Journal of Global Infectious DiseasesOfficial Publishing of INDUSEM and OPUS 12 Foundation, Inc. Users online:75  
Print this pageEmail this pageSmall font sizeDefault font sizeIncrease font size     
Home About us Editors Ahead of Print Current Issue Archives Search Instructions Subscribe Advertise Login 

   Table of Contents     
Year : 2021  |  Volume : 13  |  Issue : 4  |  Page : 200-201
Unexplained acute right ventricular dilatation and dysfunction in COVID-19

Department of Emergency Medicine, Jawaharlal Institute of Postgraduate Medical Education and Research, Puducherry, India

Click here for correspondence address and email

Date of Submission26-Aug-2021
Date of Acceptance23-Sep-2021
Date of Web Publication30-Nov-2021

How to cite this article:
Ezhilkugan G, Balamurugan N, Vivekanandan M, Ajai R, Dorje N. Unexplained acute right ventricular dilatation and dysfunction in COVID-19. J Global Infect Dis 2021;13:200-1

How to cite this URL:
Ezhilkugan G, Balamurugan N, Vivekanandan M, Ajai R, Dorje N. Unexplained acute right ventricular dilatation and dysfunction in COVID-19. J Global Infect Dis [serial online] 2021 [cited 2022 Dec 1];13:200-1. Available from:


COVID-19 has a wide range of clinical presentations. The differential diagnosis of obstructive shock in patients with COVID-19 includes acute pulmonary embolism and acute cor pulmonale.

A 39-year-old nonsmoker male with no known comorbidities was tested to be COVID positive by RT-PCR 5 days after a contact history. He had an uneventful course with no hypoxia till day 18, when he developed sudden-onset breathlessness and presented to the emergency department. Electrocardiography showed sinus tachycardia with S1Q3T3 pattern. Point-of-care ultrasound (POCUS) revealed gross dilatation of the right atrium and ventricle with D-shaped left ventricle and bilateral B-profile; deep venous thrombosis screening of bilateral lower limbs revealed no thrombus. Computed tomography pulmonary angiogram revealed no pulmonary embolus. He had refractory hypotension and succumbed to his illness on day 3 of admission.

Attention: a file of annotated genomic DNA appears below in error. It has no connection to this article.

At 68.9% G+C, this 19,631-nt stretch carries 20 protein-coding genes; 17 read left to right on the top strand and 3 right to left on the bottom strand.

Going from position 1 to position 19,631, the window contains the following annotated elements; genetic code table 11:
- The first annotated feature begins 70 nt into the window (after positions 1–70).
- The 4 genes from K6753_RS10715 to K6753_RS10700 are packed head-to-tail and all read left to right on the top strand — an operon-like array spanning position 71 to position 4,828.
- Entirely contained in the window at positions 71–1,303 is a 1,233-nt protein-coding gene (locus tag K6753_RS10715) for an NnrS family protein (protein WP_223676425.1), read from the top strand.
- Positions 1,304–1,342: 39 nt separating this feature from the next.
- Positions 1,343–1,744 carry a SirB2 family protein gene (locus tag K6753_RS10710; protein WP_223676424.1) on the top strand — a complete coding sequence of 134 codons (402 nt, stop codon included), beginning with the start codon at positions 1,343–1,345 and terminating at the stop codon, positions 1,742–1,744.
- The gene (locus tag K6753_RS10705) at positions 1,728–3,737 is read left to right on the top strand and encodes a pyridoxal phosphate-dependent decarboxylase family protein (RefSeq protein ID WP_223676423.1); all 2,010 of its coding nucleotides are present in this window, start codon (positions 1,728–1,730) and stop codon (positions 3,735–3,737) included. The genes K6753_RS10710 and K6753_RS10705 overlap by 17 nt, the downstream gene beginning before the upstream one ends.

The various cardiovascular manifestations of COVID-19 can be broadly categorized into asymptomatic heart disease, myocardial injury, heart failure, cardiac arrhythmias, and vascular complications [Figure 1].[1],[2],[3]
Figure 1: Cardiovascular manifestations of COVID-19

Click here to view

The right ventricle (RV) has been called the forgotten chamber historically. However, the importance of RV is increasingly being recognized. The COVID pandemic has further highlighted the importance of RV. The two major life-threatening causes for acute RV dysfunction in COVID-19 are acute pulmonary embolism and acute cor pulmonale. Acute pulmonary embolism is well-recognized; however, acute cor pulmonale is not well-recognized and is poorly understood. The proposed mechanisms for acute right ventricular dilatation and dysfunction in COVID-19 include hypoxemic vasoconstriction from acute respiratory distress syndrome (ARDS), negative inotropic effects of cytokines, and direct effects of severe acute respiratory syndrome coronavirus 2 (SARS-CoV-2) on the right ventricle, through angiotensin-converting enzyme 2 (ACE2) mediated binding. In a study of 100 hospitalized patients, RV dilatation was the most common echocardiographic abnormality observed in COVID-19, and was the only echocardiographic finding significantly associated with mortality.[4],[5]